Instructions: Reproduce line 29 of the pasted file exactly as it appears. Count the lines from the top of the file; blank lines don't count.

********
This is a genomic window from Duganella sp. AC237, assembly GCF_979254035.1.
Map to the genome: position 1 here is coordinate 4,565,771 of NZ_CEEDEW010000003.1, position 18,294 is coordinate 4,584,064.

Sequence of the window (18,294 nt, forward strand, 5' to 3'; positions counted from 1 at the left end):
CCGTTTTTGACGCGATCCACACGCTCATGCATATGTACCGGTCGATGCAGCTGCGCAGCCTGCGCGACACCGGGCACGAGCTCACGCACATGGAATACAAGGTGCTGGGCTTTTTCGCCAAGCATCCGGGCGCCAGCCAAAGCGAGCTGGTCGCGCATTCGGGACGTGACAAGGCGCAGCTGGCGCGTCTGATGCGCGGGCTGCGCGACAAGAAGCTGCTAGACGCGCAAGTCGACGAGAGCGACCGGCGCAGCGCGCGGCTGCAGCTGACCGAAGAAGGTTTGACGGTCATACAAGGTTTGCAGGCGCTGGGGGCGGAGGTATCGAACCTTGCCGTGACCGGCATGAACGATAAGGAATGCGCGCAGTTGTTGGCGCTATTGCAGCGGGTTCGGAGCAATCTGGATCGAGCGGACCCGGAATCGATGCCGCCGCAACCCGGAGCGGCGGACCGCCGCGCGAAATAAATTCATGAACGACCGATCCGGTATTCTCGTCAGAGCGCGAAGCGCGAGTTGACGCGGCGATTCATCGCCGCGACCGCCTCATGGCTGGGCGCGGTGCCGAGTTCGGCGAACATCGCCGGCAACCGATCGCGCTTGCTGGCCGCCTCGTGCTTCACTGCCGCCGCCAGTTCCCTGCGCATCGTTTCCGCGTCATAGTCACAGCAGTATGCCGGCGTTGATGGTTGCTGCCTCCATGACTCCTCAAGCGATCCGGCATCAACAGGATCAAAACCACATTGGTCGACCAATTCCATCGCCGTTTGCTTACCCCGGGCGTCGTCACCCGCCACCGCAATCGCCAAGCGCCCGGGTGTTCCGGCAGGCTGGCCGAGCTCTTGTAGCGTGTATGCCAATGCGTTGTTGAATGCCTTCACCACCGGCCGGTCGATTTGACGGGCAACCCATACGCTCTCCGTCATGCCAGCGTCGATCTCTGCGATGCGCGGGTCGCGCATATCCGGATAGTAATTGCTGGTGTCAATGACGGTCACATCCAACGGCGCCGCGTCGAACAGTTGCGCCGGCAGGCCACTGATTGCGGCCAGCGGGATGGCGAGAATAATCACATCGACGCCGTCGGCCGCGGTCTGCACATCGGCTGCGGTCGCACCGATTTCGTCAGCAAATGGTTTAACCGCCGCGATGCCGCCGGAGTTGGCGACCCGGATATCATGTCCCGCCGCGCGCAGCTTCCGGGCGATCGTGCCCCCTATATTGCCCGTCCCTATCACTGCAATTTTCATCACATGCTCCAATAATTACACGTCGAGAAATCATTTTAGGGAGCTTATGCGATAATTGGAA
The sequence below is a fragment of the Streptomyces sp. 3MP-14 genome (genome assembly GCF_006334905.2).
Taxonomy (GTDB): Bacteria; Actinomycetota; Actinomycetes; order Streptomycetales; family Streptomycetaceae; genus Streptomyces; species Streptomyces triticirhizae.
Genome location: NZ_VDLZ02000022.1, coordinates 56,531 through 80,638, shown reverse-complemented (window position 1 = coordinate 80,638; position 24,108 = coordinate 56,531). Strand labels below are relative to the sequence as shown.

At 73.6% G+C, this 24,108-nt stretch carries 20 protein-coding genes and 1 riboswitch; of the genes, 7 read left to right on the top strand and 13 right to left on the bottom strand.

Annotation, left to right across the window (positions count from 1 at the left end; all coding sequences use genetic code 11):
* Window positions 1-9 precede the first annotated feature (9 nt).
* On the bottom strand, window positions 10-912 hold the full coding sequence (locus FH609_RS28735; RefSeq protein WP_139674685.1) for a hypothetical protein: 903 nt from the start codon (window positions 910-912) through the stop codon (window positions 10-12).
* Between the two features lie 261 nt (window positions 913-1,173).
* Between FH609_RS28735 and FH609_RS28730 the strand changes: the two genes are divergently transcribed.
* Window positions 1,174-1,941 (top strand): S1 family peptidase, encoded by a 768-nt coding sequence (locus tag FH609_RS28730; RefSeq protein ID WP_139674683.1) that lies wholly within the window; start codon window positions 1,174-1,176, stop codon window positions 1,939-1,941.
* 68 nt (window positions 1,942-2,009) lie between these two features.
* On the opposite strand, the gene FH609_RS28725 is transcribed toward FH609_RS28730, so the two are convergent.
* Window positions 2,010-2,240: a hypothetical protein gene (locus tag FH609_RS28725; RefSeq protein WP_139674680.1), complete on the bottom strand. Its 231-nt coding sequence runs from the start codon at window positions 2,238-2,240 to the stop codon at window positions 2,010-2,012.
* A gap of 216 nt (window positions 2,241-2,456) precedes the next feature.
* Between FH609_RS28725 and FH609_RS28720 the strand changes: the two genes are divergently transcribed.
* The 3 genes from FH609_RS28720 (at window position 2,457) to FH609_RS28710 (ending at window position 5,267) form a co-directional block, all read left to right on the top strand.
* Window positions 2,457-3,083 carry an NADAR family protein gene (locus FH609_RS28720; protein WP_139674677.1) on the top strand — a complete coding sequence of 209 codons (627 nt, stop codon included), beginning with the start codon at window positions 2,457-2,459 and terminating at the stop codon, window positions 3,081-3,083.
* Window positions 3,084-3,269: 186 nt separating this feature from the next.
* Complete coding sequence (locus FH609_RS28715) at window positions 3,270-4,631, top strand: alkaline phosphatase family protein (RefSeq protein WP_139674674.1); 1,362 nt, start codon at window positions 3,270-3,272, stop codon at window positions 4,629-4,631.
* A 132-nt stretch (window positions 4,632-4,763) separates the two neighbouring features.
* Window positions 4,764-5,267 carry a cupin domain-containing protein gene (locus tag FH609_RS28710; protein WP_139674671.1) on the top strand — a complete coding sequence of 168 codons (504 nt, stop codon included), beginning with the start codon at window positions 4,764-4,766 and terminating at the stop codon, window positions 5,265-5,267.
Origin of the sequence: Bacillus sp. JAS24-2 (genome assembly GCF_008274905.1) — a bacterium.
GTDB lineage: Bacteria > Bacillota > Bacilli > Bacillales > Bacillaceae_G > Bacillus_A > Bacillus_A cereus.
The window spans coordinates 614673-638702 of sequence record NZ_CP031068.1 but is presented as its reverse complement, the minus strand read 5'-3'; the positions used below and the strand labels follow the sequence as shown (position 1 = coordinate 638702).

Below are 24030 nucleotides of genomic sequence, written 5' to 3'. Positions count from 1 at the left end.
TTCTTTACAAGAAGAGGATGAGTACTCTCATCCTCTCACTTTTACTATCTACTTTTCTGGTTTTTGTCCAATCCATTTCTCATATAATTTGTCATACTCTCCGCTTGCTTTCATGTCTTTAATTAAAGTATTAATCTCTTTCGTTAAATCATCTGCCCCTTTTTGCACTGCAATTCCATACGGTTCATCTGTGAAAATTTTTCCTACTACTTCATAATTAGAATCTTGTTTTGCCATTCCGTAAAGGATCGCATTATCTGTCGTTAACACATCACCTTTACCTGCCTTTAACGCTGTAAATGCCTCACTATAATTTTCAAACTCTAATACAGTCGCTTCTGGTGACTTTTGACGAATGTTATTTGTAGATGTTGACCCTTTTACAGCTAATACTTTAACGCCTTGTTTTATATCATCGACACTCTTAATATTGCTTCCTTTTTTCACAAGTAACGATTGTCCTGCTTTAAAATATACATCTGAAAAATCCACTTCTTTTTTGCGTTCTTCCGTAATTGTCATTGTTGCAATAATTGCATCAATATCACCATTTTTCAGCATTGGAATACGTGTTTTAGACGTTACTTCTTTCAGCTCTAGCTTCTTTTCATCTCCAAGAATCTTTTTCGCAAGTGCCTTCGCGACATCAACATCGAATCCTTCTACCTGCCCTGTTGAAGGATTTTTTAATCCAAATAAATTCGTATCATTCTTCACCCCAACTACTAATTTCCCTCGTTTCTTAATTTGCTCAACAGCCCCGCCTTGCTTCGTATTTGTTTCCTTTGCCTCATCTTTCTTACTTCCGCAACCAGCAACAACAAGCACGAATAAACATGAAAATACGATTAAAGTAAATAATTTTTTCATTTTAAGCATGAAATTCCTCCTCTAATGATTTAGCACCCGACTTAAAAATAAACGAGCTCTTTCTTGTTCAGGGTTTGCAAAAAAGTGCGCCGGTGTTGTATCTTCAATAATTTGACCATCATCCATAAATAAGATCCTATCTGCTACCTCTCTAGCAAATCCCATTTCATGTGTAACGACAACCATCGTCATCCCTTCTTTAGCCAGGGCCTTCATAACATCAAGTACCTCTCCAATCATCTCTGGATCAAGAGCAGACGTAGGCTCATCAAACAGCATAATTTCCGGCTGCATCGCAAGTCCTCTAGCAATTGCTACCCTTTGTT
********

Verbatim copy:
Below are 24030 nucleotides of genomic sequence, written 5' to 3'. Positions count from 1 at the left end.